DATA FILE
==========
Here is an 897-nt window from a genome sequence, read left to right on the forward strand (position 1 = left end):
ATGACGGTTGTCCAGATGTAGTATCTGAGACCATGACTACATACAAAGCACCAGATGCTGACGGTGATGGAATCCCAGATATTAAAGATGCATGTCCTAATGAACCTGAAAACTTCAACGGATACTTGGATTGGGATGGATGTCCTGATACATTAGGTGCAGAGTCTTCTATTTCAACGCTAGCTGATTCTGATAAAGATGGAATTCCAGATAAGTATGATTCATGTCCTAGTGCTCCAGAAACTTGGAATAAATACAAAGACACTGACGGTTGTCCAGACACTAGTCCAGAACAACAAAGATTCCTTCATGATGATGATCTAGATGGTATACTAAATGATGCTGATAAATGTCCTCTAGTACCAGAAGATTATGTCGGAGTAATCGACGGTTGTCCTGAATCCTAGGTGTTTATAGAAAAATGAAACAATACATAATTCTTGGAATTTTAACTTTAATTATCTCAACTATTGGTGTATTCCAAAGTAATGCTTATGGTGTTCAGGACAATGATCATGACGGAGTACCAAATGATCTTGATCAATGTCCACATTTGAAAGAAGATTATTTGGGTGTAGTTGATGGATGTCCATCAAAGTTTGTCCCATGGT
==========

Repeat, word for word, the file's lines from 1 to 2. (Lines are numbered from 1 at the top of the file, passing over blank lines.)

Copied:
Here is an 897-nt window from a genome sequence, read left to right on the forward strand (position 1 = left end):
ATGACGGTTGTCCAGATGTAGTATCTGAGACCATGACTACATACAAAGCACCAGATGCTGACGGTGATGGAATCCCAGATATTAAAGATGCATGTCCTAATGAACCTGAAAACTTCAACGGATACTTGGATTGGGATGGATGTCCTGATACATTAGGTGCAGAGTCTTCTATTTCAACGCTAGCTGATTCTGATAAAGATGGAATTCCAGATAAGTATGATTCATGTCCTAGTGCTCCAGAAACTTGGAATAAATACAAAGACACTGACGGTTGTCCAGACACTAGTCCAGAACAACAAAGATTCCTTCATGATGATGATCTAGATGGTATACTAAATGATGCTGATAAATGTCCTCTAGTACCAGAAGATTATGTCGGAGTAATCGACGGTTGTCCTGAATCCTAGGTGTTTATAGAAAAATGAAACAATACATAATTCTTGGAATTTTAACTTTAATTATCTCAACTATTGGTGTATTCCAAAGTAATGCTTATGGTGTTCAGGACAATGATCATGACGGAGTACCAAATGATCTTGATCAATGTCCACATTTGAAAGAAGATTATTTGGGTGTAGTTGATGGATGTCCATCAAAGTTTGTCCCATGGT